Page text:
Wheat imports for MY 2012/13 are forecast at 3 million tons. This includes 700,000 tons by the public sector and 2.3 million tons through private commercial sales. Due to large carryover stocks, MY 2011/12 wheat imports are estimated at 2.8 million tons, 26 percent lower than the MY 2010/11 estimates. The GOB's wheat import target for MY 2011/12 is 750,000 tons to meet demand for the public food distribution system. As of January 2012, the GOB imported 406,000 tons, or 37 percent of the total wheat imports during the July-January period in MY 2010/11. During the same period, the private sector imported 687,000 tons of wheat, or less than half the quantity imported in the Wheat corresponding period of the previous year.
Overall MY 2011/12 wheat beginning stocks grew to 1.907 million tons from 1.239 million tons the previous year. GOB-owned beginning stocks grew to 312,000 tons from 180,000 tons in 2010/11, mainly due to large imports in the previous year. As of December 31, 2011, GOB's wheat stocks were 371,000 tons, 32 percent higher than the previous year. Private sector wheat stocks, however, were over a million tons at the beginning of the MY 2011/12 but diminished by 50 percent by the middle of the year as private sector imports did not keep pace with stock off take.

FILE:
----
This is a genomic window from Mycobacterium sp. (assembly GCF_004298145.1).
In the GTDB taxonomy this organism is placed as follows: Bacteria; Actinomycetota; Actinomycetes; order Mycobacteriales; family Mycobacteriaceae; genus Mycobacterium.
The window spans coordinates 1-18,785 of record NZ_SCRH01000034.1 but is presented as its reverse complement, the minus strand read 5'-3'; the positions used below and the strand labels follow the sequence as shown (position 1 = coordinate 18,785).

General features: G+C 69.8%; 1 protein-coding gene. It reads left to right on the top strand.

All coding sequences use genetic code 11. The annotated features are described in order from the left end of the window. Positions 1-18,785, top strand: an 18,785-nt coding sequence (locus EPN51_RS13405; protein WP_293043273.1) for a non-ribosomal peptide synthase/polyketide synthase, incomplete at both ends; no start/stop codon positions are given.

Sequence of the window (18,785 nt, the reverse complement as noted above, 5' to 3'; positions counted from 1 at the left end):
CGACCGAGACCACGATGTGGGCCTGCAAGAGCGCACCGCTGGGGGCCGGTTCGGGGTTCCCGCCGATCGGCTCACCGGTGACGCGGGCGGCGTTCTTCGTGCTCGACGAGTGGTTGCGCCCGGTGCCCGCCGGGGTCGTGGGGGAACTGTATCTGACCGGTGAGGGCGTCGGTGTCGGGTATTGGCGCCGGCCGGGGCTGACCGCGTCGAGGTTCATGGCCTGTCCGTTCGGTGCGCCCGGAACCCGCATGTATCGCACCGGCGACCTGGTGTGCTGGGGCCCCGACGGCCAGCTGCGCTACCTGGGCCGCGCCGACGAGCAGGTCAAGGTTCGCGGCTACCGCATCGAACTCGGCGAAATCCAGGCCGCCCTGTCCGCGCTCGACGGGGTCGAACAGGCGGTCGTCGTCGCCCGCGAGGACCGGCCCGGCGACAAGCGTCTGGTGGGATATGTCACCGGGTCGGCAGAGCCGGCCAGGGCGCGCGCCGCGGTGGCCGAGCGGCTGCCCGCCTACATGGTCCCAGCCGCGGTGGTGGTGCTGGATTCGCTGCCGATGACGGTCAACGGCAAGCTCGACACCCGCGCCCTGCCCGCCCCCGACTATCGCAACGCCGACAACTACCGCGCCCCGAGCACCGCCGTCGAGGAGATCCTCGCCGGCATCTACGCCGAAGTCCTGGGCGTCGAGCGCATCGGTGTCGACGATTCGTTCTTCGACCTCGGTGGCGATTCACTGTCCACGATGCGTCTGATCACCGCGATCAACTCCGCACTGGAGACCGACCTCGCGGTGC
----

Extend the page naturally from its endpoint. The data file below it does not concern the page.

Wheat imports are currently duty free and face no quantitative restrictions. However, the public wheat tendering process does not encourage wide participation. Many government tenders are never finalized as bidders often quote high prices to cover various risk factors. The GOB has recently taken some steps to bring specifications more in line with international practices. These include reducing of the performance guarantee from 10 to 5 percent, increasing the maximum shipment period from 30 to 60 days, and increasing the minimum quantity offered from 25,000 to 30,000 tons.
Bangladesh is a price sensitive market and typically imports lower cost wheat. While India's geographic proximity offers a clear competitive advantage, India's wheat export ban, (lifted in fall 2011), had compelled importers to seek alternative suppliers, particularly in Eastern Europe and Central Asia. Some higher quality wheat is imported from Canada, Australia, the E.U. and the United States. Bangladeshi buyers are usually willing to pay a premium of around $10-15 per metric ton for U.S. wheat. However, they are unable to import economically viable volumes to offset the high freight costs